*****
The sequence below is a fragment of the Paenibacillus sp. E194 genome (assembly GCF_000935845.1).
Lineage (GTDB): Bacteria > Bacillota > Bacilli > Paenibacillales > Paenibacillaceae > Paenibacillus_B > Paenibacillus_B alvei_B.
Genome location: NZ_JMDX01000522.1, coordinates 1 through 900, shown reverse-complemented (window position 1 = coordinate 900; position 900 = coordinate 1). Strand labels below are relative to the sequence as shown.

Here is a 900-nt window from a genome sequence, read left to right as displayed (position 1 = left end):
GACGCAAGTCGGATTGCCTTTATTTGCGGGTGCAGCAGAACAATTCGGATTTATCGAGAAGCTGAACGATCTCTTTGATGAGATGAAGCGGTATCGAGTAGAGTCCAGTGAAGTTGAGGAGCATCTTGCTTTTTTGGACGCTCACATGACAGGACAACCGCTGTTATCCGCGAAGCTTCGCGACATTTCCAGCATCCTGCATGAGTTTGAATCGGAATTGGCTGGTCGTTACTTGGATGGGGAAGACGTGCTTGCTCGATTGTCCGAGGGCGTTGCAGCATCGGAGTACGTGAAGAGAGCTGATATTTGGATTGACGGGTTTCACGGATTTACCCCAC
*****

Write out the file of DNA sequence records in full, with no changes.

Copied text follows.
The sequence below is a fragment of the Paenibacillus sp. E194 genome (assembly GCF_000935845.1).
Lineage (GTDB): Bacteria > Bacillota > Bacilli > Paenibacillales > Paenibacillaceae > Paenibacillus_B > Paenibacillus_B alvei_B.
Genome location: NZ_JMDX01000522.1, coordinates 1 through 900, shown reverse-complemented (window position 1 = coordinate 900; position 900 = coordinate 1). Strand labels below are relative to the sequence as shown.

Here is a 900-nt window from a genome sequence, read left to right as displayed (position 1 = left end):
GACGCAAGTCGGATTGCCTTTATTTGCGGGTGCAGCAGAACAATTCGGATTTATCGAGAAGCTGAACGATCTCTTTGATGAGATGAAGCGGTATCGAGTAGAGTCCAGTGAAGTTGAGGAGCATCTTGCTTTTTTGGACGCTCACATGACAGGACAACCGCTGTTATCCGCGAAGCTTCGCGACATTTCCAGCATCCTGCATGAGTTTGAATCGGAATTGGCTGGTCGTTACTTGGATGGGGAAGACGTGCTTGCTCGATTGTCCGAGGGCGTTGCAGCATCGGAGTACGTGAAGAGAGCTGATATTTGGATTGACGGGTTTCACGGATTTACCCCAC